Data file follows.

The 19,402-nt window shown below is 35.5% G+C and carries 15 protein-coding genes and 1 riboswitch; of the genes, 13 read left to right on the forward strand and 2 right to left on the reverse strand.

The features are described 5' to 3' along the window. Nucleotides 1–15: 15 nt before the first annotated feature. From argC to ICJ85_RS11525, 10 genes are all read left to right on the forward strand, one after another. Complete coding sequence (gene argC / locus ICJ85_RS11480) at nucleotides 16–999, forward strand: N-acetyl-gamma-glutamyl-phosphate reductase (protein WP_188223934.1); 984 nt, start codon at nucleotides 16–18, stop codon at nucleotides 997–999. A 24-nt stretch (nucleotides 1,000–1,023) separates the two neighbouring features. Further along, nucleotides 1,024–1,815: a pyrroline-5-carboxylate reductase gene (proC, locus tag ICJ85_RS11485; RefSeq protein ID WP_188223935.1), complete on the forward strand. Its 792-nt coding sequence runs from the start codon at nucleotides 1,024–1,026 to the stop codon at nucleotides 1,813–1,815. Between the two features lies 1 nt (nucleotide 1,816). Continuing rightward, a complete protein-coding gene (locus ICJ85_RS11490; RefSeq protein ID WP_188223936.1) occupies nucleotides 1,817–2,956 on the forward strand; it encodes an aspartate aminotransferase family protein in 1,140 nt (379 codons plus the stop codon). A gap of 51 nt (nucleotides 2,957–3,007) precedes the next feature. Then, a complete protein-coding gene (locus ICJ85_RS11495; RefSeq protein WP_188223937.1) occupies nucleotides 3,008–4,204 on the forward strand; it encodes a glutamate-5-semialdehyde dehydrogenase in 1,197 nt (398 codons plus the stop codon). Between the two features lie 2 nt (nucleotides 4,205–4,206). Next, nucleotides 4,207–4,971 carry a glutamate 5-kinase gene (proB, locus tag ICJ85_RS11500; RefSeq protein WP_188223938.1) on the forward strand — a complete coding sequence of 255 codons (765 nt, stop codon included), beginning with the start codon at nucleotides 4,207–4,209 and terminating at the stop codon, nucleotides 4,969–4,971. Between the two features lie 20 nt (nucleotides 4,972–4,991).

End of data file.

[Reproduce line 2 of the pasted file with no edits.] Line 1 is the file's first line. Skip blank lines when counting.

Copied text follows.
The features are described 5' to 3' along the window. Nucleotides 1–15: 15 nt before the first annotated feature. From argC to ICJ85_RS11525, 10 genes are all read left to right on the forward strand, one after another. Complete coding sequence (gene argC / locus ICJ85_RS11480) at nucleotides 16–999, forward strand: N-acetyl-gamma-glutamyl-phosphate reductase (protein WP_188223934.1); 984 nt, start codon at nucleotides 16–18, stop codon at nucleotides 997–999. A 24-nt stretch (nucleotides 1,000–1,023) separates the two neighbouring features. Further along, nucleotides 1,024–1,815: a pyrroline-5-carboxylate reductase gene (proC, locus tag ICJ85_RS11485; RefSeq protein ID WP_188223935.1), complete on the forward strand. Its 792-nt coding sequence runs from the start codon at nucleotides 1,024–1,026 to the stop codon at nucleotides 1,813–1,815. Between the two features lies 1 nt (nucleotide 1,816). Continuing rightward, a complete protein-coding gene (locus ICJ85_RS11490; RefSeq protein ID WP_188223936.1) occupies nucleotides 1,817–2,956 on the forward strand; it encodes an aspartate aminotransferase family protein in 1,140 nt (379 codons plus the stop codon). A gap of 51 nt (nucleotides 2,957–3,007) precedes the next feature. Then, a complete protein-coding gene (locus ICJ85_RS11495; RefSeq protein WP_188223937.1) occupies nucleotides 3,008–4,204 on the forward strand; it encodes a glutamate-5-semialdehyde dehydrogenase in 1,197 nt (398 codons plus the stop codon). Between the two features lie 2 nt (nucleotides 4,205–4,206). Next, nucleotides 4,207–4,971 carry a glutamate 5-kinase gene (proB, locus tag ICJ85_RS11500; RefSeq protein WP_188223938.1) on the forward strand — a complete coding sequence of 255 codons (765 nt, stop codon included), beginning with the start codon at nucleotides 4,207–4,209 and terminating at the stop codon, nucleotides 4,969–4,971. Between the two features lie 20 nt (nucleotides 4,972–4,991).